Oil Market

Nigeria’s 2021 Oil Market Playbook: Eyeballing Opportunities and Mitigating Threats

Global oil market playbooks are changing as countries look out for their interests in the glacial movement of oil prices and the market’s recent choppiness. India, for example, recently announced its decision to diversify its oil import markets as it angles towards lower average energy prices.

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The gambit sees the country looking to extend imports beyond its traditional trade partners of the United States of America (USA) and Guyana.  

The India market shift, analysts note, could set the tone for more aggressive supply chain competition amongst non-traditional suppliers of oil to India who would find the country a fine game for offering ‘sweeteners’ to take a piece of the Asian oil and gas market. How would the tactic pan out for prospective suppliers? the possible outcomes are mixed depending on the existing relationships between India and the new supplier and the type of oil produced in the prospective country of supply. For example, Indian industries prefer heavier oil to the lighter oil brands that come from countries such as Nigeria and Angola. This would mean that African countries would not be the first choices in India’s oil supply diversification plans.

Preferred countries for the Indian foray into new supply markets for heavy crude would be Iran and Venezuela, but the ongoing political tiffs between both countries and the USA would make these options very difficult choices.

Many non-oil-producing countries depend on OPEC and its allies, a group called OPECplus, to supply oil for their domestic consumptions. To strengthen oil price, OPECplus extended its production cuts to April 2021 with little exception to Russia and Kazakhstan. But as OPECplus uses the production cut to tighten the oil market, oil importers are seeing domestic growth chopped at the knees by the rising cost of oil imports.

The Local Cost of An Oil Squeeze

Analysts note that domestic inflation in oil-importing countries has started to rise above policymaker’s expectations and could lead to unexpected monetary tightening which in turn would raise domestic interest rates and clobber gross domestic product (GDP) growth.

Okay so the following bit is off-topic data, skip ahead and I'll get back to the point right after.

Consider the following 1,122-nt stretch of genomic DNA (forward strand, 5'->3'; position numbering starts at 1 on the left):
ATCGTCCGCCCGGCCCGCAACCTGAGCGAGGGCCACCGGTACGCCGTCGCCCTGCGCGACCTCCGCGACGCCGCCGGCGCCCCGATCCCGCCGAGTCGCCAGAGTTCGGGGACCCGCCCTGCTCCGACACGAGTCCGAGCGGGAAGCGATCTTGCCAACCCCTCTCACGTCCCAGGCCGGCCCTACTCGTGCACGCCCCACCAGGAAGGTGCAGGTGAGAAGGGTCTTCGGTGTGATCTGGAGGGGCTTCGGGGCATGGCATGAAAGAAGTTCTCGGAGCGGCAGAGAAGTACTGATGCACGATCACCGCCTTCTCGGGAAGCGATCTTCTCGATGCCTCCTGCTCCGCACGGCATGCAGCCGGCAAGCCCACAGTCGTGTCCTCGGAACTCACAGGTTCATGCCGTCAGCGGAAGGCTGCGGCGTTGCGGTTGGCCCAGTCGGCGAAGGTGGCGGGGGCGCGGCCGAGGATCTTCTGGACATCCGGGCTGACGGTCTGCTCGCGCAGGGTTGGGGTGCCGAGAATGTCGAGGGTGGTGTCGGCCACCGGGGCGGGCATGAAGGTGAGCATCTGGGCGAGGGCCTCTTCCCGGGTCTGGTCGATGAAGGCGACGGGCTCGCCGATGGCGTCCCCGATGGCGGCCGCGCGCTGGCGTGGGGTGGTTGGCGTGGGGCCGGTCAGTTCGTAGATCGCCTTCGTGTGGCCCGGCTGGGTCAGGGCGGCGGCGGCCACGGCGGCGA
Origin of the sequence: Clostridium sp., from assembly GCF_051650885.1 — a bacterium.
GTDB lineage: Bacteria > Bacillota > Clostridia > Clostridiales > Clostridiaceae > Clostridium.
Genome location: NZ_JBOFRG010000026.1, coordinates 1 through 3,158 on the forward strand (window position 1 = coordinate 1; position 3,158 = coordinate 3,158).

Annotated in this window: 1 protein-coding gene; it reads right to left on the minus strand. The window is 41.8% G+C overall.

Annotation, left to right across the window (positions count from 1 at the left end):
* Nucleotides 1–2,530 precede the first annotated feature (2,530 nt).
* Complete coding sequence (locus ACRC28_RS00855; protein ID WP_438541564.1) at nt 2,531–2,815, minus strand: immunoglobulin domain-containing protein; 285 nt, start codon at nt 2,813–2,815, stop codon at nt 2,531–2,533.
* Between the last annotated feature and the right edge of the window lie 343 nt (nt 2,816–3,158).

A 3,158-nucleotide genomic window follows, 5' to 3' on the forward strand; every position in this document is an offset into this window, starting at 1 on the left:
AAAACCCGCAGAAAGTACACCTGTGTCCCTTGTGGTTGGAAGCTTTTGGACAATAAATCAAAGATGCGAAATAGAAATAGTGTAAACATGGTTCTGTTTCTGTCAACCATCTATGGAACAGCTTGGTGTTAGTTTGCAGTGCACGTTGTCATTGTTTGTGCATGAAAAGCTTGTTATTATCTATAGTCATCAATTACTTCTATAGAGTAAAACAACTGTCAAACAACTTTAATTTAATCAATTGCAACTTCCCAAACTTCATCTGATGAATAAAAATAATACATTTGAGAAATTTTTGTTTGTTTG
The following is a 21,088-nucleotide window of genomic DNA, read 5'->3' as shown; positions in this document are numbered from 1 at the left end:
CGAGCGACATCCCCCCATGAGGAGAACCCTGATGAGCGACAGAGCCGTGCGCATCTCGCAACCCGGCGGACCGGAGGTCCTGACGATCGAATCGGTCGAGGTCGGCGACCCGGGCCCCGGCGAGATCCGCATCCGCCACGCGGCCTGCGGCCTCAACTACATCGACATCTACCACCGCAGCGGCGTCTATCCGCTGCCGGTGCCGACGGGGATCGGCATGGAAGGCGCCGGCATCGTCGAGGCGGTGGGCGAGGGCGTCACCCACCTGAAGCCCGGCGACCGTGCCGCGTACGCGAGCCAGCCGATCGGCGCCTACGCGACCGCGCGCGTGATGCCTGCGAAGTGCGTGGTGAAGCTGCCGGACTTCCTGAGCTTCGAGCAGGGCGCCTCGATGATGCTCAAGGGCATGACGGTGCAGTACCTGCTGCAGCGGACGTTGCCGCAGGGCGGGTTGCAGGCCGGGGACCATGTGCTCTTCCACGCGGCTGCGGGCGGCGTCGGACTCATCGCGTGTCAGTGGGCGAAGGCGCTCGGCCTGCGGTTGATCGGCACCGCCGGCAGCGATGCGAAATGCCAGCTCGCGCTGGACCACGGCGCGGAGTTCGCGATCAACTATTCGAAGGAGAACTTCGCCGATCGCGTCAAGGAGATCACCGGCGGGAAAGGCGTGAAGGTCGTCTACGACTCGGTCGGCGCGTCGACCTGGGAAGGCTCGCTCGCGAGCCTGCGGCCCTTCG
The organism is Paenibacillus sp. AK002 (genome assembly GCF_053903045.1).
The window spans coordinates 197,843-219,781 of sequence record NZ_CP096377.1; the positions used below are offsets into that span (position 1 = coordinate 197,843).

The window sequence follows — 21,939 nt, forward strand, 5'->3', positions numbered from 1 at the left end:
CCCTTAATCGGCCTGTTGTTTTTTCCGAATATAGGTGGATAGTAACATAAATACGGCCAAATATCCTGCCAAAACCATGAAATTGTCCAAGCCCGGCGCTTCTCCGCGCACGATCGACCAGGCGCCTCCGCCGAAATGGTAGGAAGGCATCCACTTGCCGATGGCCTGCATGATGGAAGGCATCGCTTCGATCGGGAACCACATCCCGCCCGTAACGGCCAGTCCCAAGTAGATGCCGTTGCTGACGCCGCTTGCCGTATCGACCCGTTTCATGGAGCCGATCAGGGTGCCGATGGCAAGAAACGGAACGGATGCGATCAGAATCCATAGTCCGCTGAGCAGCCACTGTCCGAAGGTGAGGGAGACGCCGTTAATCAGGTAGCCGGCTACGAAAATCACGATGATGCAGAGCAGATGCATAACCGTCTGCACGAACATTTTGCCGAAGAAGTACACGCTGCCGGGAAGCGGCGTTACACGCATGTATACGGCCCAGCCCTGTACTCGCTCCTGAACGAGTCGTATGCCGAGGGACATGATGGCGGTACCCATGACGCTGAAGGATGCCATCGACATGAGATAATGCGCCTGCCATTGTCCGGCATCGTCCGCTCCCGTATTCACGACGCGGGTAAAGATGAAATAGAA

Against this development, oil importers have started to look for strategies that would improve possible economic outcomes such as diversify their import sources to generate more supplier competition to contain a supplier price squeeze.

The Indian economy was adversely affected by the coronavirus pandemic as it recorded the highest number of coronavirus cases in the Asian continent. To curtail the spread of the virus the Indian economy enforced strict lockdown which adversely affected the economy. Although the Indian economy is out of recession as its GDP grew by +0.4% in Q4 2020, it recorded a pandemic induced recession in Q3 2020 as its GDP contracted by -7.3%

Fuel consumption has become an integral part of the Indian economy, therefore, activities in the international oil market affect the Indian economy. Also, recent reforms of the fuel taxation and subsidy system in India have meant that consumers would increasingly be susceptible to changes in the international oil market. Although India’s inflation rate eased to a 16-month low of 4.06% in January 2021 mainly on account of the softening of food and vegetable prices, the rise in crude oil prices and their transmission into retail fuel prices have posed a concern for the government’s economic recovery effort and the mandate by the Indian government to the Reserve Bank of India (RBI) to keep inflation within an average rate of 4% and a margin rate of 2% on either side of the average